The Relationship between Cancer Caregiver Burden and Psychological Outcomes: The Moderating Role of Social Connectedness
journal contributionposted on 2022-09-07, 04:07 authored by Eva YuenEva Yuen, Carlene WilsonCarlene Wilson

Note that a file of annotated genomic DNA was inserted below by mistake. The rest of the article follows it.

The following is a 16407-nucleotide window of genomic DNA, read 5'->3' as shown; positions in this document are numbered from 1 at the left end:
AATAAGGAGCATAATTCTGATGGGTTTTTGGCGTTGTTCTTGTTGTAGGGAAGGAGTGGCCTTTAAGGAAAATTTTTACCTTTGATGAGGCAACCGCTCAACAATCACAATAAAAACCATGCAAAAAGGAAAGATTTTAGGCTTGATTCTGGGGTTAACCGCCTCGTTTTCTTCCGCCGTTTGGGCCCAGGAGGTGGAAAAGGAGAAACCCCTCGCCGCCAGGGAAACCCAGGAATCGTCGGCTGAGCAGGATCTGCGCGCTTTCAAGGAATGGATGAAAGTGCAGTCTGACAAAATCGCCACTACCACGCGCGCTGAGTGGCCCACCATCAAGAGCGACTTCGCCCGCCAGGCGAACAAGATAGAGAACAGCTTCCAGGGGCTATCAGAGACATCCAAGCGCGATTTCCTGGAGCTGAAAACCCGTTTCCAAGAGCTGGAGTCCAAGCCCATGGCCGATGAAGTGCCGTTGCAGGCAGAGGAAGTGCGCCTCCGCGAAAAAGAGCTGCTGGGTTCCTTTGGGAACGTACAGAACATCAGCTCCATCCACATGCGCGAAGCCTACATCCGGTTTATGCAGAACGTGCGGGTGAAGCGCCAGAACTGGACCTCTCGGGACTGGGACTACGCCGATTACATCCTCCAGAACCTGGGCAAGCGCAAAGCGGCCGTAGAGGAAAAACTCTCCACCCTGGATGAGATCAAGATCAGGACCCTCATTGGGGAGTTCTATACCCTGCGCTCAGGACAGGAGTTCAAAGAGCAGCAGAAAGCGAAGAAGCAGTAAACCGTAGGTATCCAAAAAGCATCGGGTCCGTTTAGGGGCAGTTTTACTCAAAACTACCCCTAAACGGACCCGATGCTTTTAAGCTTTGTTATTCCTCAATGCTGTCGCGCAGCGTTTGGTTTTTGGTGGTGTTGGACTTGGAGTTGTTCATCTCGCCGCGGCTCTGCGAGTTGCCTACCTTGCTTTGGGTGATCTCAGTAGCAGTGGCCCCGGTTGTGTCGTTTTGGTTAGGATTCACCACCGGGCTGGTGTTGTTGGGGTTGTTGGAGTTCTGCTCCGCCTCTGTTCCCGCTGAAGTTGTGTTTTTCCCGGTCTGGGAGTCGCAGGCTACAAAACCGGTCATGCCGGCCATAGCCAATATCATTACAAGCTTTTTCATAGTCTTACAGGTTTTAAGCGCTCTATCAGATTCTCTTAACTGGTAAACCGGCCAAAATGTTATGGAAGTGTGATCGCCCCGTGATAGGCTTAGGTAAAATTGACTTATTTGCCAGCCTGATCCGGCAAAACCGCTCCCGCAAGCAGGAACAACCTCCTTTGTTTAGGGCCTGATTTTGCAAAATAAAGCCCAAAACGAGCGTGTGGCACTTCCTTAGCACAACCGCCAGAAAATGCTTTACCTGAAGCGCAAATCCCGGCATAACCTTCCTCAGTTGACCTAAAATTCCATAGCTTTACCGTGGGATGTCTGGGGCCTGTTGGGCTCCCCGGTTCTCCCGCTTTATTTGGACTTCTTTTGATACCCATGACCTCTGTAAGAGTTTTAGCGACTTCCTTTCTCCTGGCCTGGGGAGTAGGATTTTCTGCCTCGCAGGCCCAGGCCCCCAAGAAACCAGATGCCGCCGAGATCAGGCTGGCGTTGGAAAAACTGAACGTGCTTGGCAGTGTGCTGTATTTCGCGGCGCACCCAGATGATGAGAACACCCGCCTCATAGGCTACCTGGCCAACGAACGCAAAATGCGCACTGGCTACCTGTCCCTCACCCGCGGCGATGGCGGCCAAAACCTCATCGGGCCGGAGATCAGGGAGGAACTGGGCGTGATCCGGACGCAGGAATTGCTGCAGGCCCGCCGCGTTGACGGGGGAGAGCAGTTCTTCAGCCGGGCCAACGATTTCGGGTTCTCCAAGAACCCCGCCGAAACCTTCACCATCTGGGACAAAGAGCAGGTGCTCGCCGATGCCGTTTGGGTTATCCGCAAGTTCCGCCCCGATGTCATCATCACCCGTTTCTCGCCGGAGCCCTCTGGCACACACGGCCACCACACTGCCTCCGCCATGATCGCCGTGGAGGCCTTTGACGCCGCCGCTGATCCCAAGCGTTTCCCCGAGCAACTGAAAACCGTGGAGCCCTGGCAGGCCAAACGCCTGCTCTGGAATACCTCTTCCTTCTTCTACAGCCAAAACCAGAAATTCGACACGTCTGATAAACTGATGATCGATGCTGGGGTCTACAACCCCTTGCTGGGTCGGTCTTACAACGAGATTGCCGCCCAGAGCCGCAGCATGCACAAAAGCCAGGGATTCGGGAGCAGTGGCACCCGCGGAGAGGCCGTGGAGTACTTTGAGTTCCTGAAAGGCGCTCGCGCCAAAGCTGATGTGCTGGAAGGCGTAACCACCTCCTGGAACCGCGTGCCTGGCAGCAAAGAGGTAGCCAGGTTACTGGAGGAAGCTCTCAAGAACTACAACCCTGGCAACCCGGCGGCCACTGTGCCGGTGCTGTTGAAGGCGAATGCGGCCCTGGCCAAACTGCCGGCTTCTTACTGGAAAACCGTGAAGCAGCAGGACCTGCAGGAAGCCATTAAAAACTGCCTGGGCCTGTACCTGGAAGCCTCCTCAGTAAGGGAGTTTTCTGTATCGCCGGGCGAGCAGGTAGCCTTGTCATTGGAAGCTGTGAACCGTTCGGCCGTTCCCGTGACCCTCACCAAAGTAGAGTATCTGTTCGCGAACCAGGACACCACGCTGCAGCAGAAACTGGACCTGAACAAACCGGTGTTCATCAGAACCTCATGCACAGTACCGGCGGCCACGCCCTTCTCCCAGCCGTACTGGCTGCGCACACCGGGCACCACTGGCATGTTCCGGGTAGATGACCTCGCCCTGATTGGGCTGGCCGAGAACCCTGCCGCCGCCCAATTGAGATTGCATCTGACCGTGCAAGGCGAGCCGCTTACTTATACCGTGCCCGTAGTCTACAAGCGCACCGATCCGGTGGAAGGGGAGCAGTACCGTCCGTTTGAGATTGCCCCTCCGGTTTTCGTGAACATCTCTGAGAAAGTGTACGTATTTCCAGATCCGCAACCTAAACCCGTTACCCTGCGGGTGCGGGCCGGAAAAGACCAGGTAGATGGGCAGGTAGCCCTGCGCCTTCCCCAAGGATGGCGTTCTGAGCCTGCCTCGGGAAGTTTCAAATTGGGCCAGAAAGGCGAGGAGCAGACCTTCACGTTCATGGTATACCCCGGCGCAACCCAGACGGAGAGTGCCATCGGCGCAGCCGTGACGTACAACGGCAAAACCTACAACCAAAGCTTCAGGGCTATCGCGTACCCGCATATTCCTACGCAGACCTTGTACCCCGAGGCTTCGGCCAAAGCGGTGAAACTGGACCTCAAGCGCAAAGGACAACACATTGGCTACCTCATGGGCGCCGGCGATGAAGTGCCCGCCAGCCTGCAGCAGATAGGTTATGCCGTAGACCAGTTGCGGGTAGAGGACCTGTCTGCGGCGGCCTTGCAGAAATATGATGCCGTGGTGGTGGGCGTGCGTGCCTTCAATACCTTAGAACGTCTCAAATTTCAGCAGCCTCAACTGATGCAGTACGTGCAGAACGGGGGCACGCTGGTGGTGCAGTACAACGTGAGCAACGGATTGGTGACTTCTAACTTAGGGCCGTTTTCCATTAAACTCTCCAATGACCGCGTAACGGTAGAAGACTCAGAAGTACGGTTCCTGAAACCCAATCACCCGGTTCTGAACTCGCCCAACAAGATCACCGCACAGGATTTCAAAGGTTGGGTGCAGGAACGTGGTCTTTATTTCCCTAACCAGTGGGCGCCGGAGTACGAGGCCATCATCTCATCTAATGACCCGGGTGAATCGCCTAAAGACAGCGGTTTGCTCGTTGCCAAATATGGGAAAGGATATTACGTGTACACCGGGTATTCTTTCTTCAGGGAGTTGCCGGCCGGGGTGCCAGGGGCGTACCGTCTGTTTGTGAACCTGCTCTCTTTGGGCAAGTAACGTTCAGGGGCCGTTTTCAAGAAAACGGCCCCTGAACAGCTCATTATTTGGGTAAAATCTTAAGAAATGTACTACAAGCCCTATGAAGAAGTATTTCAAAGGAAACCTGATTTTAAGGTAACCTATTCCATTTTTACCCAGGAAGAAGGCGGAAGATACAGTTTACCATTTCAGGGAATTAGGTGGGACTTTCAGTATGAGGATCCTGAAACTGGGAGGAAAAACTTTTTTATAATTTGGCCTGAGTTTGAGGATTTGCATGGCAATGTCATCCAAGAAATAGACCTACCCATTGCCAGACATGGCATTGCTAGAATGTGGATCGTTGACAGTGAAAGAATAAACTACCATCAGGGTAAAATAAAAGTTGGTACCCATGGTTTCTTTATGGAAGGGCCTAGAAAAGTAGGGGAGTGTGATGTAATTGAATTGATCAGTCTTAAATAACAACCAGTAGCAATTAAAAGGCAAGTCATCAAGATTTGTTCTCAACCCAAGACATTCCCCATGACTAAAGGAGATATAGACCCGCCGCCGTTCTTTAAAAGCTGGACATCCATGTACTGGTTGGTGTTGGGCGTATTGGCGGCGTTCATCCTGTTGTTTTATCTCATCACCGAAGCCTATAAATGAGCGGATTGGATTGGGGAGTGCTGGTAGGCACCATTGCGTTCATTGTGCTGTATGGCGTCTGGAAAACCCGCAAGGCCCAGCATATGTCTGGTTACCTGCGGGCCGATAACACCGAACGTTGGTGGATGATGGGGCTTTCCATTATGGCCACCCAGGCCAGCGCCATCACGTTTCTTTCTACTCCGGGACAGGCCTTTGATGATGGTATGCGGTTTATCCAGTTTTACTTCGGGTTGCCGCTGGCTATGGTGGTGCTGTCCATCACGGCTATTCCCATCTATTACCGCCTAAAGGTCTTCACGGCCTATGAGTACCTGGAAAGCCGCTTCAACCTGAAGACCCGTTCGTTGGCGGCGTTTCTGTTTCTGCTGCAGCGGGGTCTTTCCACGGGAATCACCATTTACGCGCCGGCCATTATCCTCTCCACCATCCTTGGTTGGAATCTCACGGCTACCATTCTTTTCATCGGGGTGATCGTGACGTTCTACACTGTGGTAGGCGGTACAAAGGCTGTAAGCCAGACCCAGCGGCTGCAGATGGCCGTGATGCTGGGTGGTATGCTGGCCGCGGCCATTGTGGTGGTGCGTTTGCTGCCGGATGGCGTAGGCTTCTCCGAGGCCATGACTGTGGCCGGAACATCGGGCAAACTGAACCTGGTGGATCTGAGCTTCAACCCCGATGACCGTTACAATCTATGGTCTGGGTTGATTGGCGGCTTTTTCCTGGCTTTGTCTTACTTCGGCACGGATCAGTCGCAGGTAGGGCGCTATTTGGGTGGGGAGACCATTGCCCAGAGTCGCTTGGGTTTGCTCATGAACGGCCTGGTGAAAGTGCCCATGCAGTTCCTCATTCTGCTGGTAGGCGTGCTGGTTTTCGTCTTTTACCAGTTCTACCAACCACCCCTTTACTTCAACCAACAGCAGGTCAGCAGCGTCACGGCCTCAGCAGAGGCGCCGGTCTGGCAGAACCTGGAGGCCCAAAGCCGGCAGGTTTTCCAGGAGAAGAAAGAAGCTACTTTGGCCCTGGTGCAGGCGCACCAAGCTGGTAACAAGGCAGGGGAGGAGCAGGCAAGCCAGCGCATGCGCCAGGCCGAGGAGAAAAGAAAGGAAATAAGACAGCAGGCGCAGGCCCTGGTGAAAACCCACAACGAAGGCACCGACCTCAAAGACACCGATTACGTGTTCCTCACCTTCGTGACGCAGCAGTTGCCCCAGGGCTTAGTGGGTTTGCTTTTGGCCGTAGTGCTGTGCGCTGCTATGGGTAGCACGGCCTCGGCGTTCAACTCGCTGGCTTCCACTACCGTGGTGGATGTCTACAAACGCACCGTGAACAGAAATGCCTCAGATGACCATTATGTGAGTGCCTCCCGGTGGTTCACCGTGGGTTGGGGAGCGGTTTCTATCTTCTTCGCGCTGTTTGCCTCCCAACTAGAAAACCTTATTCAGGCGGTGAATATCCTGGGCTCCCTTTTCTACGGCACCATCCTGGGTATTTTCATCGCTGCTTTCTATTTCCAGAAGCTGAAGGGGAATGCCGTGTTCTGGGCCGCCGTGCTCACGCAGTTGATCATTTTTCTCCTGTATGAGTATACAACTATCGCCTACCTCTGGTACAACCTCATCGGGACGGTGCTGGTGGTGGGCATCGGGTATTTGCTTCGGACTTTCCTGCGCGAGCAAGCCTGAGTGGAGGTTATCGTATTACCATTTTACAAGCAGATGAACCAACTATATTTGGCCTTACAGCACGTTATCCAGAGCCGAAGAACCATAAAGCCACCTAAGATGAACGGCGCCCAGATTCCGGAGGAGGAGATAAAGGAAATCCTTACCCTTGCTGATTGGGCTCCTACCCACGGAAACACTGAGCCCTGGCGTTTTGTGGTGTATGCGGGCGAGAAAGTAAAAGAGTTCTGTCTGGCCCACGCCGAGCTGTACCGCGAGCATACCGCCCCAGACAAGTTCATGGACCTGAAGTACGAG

The present study: (a) examined the extent of caregiver burden and psychological wellbeing and (b) tested whether social connectedness moderated the association between caregiver burden and psychological symptoms in caregivers of people with cancer. The cross-sectional survey study included 189 cancer caregivers (mean age = 36.19 years, standard deviation = 11.78; 80.4% female). Data were collected on caregiver burden, social connectedness, and depression and anxiety. Moderation analysis was conducted to examine the effect of social connectedness on the relationship between caregiver burden and depression and anxiety. Caregiver burden was positively associated with depression and anxiety symptoms. Controlling for significant demographic and caregiver characteristics, the moderation model showed as perceived social connectedness increased, the relationship between caregiver burden and depression decreased (β = −0.007, se = 0.004, 95% CI: −0.014, 0.000, p = 0.05). By contrast, social connectedness did not moderate the association between caregiver burden and anxiety. Findings have implications for the management of depression in cancer caregivers. Social connectedness appears to provide a protective buffer from the negative impacts of caregiving, providing increased psychological resources to manage the burden associated with caregiving, resulting in lower depression. Research on strategies to improve caregiver wellbeing through enhancing engagement with social networks in ways that improve perceived sense of connectedness with others is warranted.